Late last week, I finished my first 5k in the last 15 years or so. I was excited earlier this year to start preparing for the annual Race to Wrigley, where I was going to use that as my excuse to get into running shape once more. Then COVID happened, and I completely failed to follow-through on that goal. The in-person race was rescheduled to last week and participants could complete the race virtually. With that option in hand, I headed out last Thursday and walked from Irving Park down past the zoo to North & LaSalle Aves. It was pretty anti-climatic, and I really need to start doing better fitness-wise, if only so I can get back to wearing my old pants.

In TV news, Sunday night’s Lovecraft Country was pretty good. My opinion of the show has been mixed overall, but the episode covering Atticus’ time in Korea really showed what the show is capable of. We’re half-way through, and it’ll be interesting to see how well the showrunners stick the landing. (A tall order given Watchmen as an inevitable comparison from the last season.) The Third Day continues to be a beautiful show highlighting closeups of Jude Law’s face, but it’s time to push the plot along and show to what extent it is or is not a Wicker Man homage.

I also bought a new washer and dryer this week when the one that came with our place started leaking. It’s about twenty-five years old, so it was time for a replacement. Looking forward to having it installed on Friday.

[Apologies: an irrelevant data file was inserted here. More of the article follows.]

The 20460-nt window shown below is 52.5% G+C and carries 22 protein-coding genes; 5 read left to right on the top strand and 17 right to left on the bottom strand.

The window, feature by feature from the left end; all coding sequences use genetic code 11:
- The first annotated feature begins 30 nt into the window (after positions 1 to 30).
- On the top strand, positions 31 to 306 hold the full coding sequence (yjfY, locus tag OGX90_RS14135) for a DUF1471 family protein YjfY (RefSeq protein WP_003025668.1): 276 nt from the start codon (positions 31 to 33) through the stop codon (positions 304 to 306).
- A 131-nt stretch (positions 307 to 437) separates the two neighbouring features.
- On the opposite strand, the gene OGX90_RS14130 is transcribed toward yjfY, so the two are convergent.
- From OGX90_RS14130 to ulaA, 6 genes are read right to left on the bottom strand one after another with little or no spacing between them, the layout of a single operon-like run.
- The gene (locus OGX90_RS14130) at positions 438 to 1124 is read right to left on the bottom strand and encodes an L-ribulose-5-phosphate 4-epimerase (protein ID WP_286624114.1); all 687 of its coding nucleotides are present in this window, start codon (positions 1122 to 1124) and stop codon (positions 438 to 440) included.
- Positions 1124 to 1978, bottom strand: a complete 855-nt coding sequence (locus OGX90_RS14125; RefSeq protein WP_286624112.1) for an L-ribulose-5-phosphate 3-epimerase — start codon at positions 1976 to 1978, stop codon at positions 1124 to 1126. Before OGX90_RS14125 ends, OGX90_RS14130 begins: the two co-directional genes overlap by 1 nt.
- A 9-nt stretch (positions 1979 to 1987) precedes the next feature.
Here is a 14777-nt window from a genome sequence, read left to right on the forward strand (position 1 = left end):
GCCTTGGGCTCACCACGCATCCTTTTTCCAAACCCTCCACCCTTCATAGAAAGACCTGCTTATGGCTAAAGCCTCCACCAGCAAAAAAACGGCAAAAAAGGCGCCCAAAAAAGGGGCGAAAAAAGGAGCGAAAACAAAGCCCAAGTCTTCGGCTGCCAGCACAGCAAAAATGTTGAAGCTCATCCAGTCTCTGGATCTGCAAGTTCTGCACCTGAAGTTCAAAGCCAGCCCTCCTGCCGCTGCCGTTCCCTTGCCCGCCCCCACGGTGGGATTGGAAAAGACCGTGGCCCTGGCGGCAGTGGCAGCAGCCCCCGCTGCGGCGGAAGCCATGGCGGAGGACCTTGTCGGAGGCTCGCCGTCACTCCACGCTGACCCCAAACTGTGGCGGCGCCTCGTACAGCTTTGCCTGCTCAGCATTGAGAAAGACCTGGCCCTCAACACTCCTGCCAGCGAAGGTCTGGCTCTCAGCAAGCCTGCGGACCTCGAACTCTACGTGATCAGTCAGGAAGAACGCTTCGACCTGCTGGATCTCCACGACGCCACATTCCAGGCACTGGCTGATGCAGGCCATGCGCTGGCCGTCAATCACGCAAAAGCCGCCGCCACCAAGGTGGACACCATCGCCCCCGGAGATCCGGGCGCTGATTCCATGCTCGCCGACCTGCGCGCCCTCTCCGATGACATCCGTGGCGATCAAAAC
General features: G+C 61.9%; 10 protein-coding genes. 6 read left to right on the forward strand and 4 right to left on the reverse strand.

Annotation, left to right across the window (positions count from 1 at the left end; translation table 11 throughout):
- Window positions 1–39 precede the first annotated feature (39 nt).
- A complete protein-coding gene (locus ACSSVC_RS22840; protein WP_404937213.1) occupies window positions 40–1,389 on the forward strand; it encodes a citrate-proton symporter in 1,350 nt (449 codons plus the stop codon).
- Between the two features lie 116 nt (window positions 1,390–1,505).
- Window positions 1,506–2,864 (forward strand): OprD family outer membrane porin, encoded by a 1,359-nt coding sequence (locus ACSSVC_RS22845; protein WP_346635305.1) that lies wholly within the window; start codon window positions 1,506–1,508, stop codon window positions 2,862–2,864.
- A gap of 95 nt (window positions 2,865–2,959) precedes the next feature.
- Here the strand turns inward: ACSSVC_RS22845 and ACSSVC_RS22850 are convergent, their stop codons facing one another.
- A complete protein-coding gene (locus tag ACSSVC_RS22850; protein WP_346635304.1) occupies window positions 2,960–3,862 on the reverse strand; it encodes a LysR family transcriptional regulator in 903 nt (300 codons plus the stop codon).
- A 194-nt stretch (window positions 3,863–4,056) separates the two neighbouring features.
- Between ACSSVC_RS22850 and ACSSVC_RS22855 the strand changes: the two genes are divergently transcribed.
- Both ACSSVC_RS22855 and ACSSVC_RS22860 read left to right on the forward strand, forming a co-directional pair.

Yay adulting.

Occupational update

Last week’s Python 2 to Python 3 updates have expanded to include updating most of my tech stacks from Django 1.11 LTS to Django 2.2 LTS. That’s eaten up a good portion of the last working week, but I am getting past it and getting some new code shipped. This week’s been all about playing catch-up on the pre-existing jobs I needed to get done before this impromptu infrastructure modernization became an issue.

Yay adulting.

Interesting reads

A Notorious COVID Troll Actually Works for Dr. Fauci’s Agency (The Daily Beast)

Discovery of noxious gas on Venus could be a sign of life (The Verge)

Computing Pioneers Endorse Biden, Citing Trump Immigration Crackdown (New York Times)

The Dark Side of the ‘Angel’s Share’ (Atlas Obscura)

In 2020, Super Mario 64 has been reborn as a horror game (Polygon)

Jerry and Marge Selbee were two Michigan retirees who figured out how to make millions playing the lottery (Huffington Post)

What Makes People Fall for QAnon? (The Dispatch)

Interesting watches


Until next week, o7!